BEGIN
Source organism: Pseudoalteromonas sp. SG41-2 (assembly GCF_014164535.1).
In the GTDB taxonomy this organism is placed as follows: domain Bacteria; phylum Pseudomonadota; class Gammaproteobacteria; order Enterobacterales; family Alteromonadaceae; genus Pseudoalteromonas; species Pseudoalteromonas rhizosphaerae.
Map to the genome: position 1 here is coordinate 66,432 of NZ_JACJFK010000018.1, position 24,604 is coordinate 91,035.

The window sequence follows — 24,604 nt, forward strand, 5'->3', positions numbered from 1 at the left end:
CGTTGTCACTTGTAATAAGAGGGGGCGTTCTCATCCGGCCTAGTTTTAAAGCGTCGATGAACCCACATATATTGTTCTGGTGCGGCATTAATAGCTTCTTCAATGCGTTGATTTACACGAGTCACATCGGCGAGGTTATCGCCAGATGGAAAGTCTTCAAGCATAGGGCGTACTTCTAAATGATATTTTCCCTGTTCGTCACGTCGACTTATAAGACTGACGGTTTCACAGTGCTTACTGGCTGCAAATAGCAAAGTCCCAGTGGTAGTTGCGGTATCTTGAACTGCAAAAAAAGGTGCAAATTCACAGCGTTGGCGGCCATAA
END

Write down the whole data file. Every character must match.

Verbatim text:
Source organism: Pseudoalteromonas sp. SG41-2 (assembly GCF_014164535.1).
In the GTDB taxonomy this organism is placed as follows: domain Bacteria; phylum Pseudomonadota; class Gammaproteobacteria; order Enterobacterales; family Alteromonadaceae; genus Pseudoalteromonas; species Pseudoalteromonas rhizosphaerae.
Map to the genome: position 1 here is coordinate 66,432 of NZ_JACJFK010000018.1, position 24,604 is coordinate 91,035.

The window sequence follows — 24,604 nt, forward strand, 5'->3', positions numbered from 1 at the left end:
CGTTGTCACTTGTAATAAGAGGGGGCGTTCTCATCCGGCCTAGTTTTAAAGCGTCGATGAACCCACATATATTGTTCTGGTGCGGCATTAATAGCTTCTTCAATGCGTTGATTTACACGAGTCACATCGGCGAGGTTATCGCCAGATGGAAAGTCTTCAAGCATAGGGCGTACTTCTAAATGATATTTTCCCTGTTCGTCACGTCGACTTATAAGACTGACGGTTTCACAGTGCTTACTGGCTGCAAATAGCAAAGTCCCAGTGGTAGTTGCGGTATCTTGAACTGCAAAAAAAGGTGCAAATTCACAGCGTTGGCGGCCATAA